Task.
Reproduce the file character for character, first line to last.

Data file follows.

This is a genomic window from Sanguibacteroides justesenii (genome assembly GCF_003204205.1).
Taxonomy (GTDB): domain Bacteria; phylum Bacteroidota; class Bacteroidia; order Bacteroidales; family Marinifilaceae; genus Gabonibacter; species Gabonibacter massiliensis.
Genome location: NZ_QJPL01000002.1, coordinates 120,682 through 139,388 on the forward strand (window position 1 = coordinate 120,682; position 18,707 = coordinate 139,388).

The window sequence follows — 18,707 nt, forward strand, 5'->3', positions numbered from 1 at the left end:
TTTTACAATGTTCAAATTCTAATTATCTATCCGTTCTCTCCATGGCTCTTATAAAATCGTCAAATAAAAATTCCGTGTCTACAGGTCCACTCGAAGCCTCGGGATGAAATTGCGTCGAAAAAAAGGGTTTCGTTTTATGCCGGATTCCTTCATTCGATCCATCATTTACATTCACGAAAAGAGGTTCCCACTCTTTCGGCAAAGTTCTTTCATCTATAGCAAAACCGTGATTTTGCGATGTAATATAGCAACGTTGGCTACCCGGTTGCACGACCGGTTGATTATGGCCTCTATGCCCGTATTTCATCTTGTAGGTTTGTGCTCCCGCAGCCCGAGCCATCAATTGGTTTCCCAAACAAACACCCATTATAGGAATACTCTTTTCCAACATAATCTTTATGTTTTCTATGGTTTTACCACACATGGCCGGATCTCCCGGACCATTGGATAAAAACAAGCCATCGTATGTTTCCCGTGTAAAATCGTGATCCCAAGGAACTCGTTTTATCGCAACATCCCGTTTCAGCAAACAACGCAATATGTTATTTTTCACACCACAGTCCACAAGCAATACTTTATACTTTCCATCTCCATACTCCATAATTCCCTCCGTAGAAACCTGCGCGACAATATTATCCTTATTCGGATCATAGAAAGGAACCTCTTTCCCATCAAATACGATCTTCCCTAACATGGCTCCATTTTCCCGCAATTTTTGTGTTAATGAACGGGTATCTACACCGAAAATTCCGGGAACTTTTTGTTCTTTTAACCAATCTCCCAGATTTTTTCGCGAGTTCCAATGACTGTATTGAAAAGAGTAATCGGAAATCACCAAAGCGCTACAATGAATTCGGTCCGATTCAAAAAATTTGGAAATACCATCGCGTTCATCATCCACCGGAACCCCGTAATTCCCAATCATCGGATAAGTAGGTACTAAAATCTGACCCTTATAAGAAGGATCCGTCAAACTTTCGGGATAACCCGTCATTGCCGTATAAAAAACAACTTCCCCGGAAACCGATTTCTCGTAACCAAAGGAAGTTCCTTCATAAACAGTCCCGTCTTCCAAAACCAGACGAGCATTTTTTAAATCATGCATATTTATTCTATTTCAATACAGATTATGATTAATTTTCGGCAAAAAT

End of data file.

This is a genomic window from Sanguibacteroides justesenii (genome assembly GCF_003204205.1).
Taxonomy (GTDB): domain Bacteria; phylum Bacteroidota; class Bacteroidia; order Bacteroidales; family Marinifilaceae; genus Gabonibacter; species Gabonibacter massiliensis.
Genome location: NZ_QJPL01000002.1, coordinates 120,682 through 139,388 on the forward strand (window position 1 = coordinate 120,682; position 18,707 = coordinate 139,388).

The window sequence follows — 18,707 nt, forward strand, 5'->3', positions numbered from 1 at the left end:
TTTTACAATGTTCAAATTCTAATTATCTATCCGTTCTCTCCATGGCTCTTATAAAATCGTCAAATAAAAATTCCGTGTCTACAGGTCCACTCGAAGCCTCGGGATGAAATTGCGTCGAAAAAAAGGGTTTCGTTTTATGCCGGATTCCTTCATTCGATCCATCATTTACATTCACGAAAAGAGGTTCCCACTCTTTCGGCAAAGTTCTTTCATCTATAGCAAAACCGTGATTTTGCGATGTAATATAGCAACGTTGGCTACCCGGTTGCACGACCGGTTGATTATGGCCTCTATGCCCGTATTTCATCTTGTAGGTTTGTGCTCCCGCAGCCCGAGCCATCAATTGGTTTCCCAAACAAACACCCATTATAGGAATACTCTTTTCCAACATAATCTTTATGTTTTCTATGGTTTTACCACACATGGCCGGATCTCCCGGACCATTGGATAAAAACAAGCCATCGTATGTTTCCCGTGTAAAATCGTGATCCCAAGGAACTCGTTTTATCGCAACATCCCGTTTCAGCAAACAACGCAATATGTTATTTTTCACACCACAGTCCACAAGCAATACTTTATACTTTCCATCTCCATACTCCATAATTCCCTCCGTAGAAACCTGCGCGACAATATTATCCTTATTCGGATCATAGAAAGGAACCTCTTTCCCATCAAATACGATCTTCCCTAACATGGCTCCATTTTCCCGCAATTTTTGTGTTAATGAACGGGTATCTACACCGAAAATTCCGGGAACTTTTTGTTCTTTTAACCAATCTCCCAGATTTTTTCGCGAGTTCCAATGACTGTATTGAAAAGAGTAATCGGAAATCACCAAAGCGCTACAATGAATTCGGTCCGATTCAAAAAATTTGGAAATACCATCGCGTTCATCATCCACCGGAACCCCGTAATTCCCAATCATCGGATAAGTAGGTACTAAAATCTGACCCTTATAAGAAGGATCCGTCAAACTTTCGGGATAACCCGTCATTGCCGTATAAAAAACAACTTCCCCGGAAACCGATTTCTCGTAACCAAAGGAAGTTCCTTCATAAACAGTCCCGTCTTCCAAAACCAGACGAGCATTTTTTAAATCATGCATATTTATTCTATTTCAATACAGATTATGATTAATTTTCGGCAAAAAT